This app maker’s policies are something quite atrocious
The US state’s public utilities commission this week declared it “seeks to investigate and address Rasier’s safety culture and zero-tolerance policies and procedures” – Raiser being Uber’s parent biz.
The watchdog wants to determine whether the ride-sharing app builder should be fined $7,500 per violation, or $1,132,500 in total, for not axing half-cut Uber cabbies. California state law requires a “zero tolerance” policy for transit networks such as Uber, mandating they immediately suspend drivers accused of being under the influence of drugs or alcohol.
The probe was sparked by customer complaints the state obtained from Zendesk, which was contracted in 2015 to process user grumblinga. Those records showed that Uber had failed to act on warnings of hammered drivers, we’re told.
“Of the 154 complaints Consumer Protection and Enforcement Division reviewed, Rasier provided evidence for just 22 instances when it suspended the driver within one hour of when a passenger filed a complaint,” the commission sniffed.
“Even within those 22 complaints, Rasier’s records appear to contradict that Rasier did indeed suspend drivers prior to initiating an investigation.”
The commission’s paperwork also notes that Uber’s software does not properly flag up DUI accusations from customers as pressing “zero tolerance” problems. While state law requires the driver be immediately suspended pending further investigation upon a complaint, Uber’s code instead requires an employee to review the individual grievance and manually block the driver from taking more ride assignments.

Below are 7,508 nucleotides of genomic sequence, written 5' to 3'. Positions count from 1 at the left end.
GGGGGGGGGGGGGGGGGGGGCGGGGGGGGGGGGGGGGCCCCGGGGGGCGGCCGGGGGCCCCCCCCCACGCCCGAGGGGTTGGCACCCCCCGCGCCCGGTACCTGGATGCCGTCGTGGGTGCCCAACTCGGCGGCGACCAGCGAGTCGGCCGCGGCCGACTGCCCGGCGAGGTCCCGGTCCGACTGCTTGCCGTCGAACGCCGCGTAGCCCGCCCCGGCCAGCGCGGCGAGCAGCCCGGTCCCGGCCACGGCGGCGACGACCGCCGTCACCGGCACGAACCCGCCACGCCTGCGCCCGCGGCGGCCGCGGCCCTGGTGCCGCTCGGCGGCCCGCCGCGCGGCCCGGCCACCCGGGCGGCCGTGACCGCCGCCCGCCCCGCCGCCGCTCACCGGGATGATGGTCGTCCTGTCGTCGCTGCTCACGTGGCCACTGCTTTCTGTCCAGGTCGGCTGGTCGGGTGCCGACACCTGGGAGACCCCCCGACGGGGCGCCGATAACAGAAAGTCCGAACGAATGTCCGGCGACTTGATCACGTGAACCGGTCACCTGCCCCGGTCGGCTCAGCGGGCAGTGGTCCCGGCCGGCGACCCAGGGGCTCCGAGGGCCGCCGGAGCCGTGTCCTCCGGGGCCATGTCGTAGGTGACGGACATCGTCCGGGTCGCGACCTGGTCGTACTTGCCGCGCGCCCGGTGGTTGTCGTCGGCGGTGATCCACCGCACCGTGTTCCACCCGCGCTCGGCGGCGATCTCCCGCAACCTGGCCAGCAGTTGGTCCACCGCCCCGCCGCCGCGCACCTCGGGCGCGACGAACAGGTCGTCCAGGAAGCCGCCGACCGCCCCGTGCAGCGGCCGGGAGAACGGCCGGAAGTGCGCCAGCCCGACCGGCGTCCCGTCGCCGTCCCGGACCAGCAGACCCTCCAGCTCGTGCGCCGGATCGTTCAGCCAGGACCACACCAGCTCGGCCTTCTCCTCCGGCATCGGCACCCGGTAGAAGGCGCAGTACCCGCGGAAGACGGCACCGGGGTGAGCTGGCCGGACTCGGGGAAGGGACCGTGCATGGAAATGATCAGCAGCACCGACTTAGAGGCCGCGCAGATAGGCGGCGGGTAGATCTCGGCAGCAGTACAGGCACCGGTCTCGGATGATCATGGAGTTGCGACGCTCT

“The flaw with that approach, however, is that a driver will not be suspended until Rasier has reviewed and categorized each individual compliant and identified those that involve DUI allegations,” the regulator said.
“This is contrary to Safety Requirement D, Part 3, which requires that a TNC driver be suspended promptly “after a zero-tolerance complaint is filed. This method of handling zero tolerance complaints also creates many opportunities for human error.”
Indeed, the state alleges that in at least one case a driver was able to accept fares less than an hour after a rider complained of intoxication. “That driver provided one ride during the first hour, and subsequently responded to four ride requests and provided two additional rides,” the commission said.
The watchdog reckons Uber is facing fines for violating rule 1.1 and D.13-09-045, safety requirement, part D of California state law. Uber was not available for immediate comment. ®
Updated to add
“We have zero tolerance for any impaired driving as outlined in our community guidelines,” an Uber spokesperson told us. “This report relates to complaints in 2014 and 2015 and we’ve significantly improved our processes since then.”
PS: Uber today revealed it doubled its gross bookings in 2016 to $20bn, chalked up net revenues of $6.5bn, and made a net loss of $2.8bn. Oops.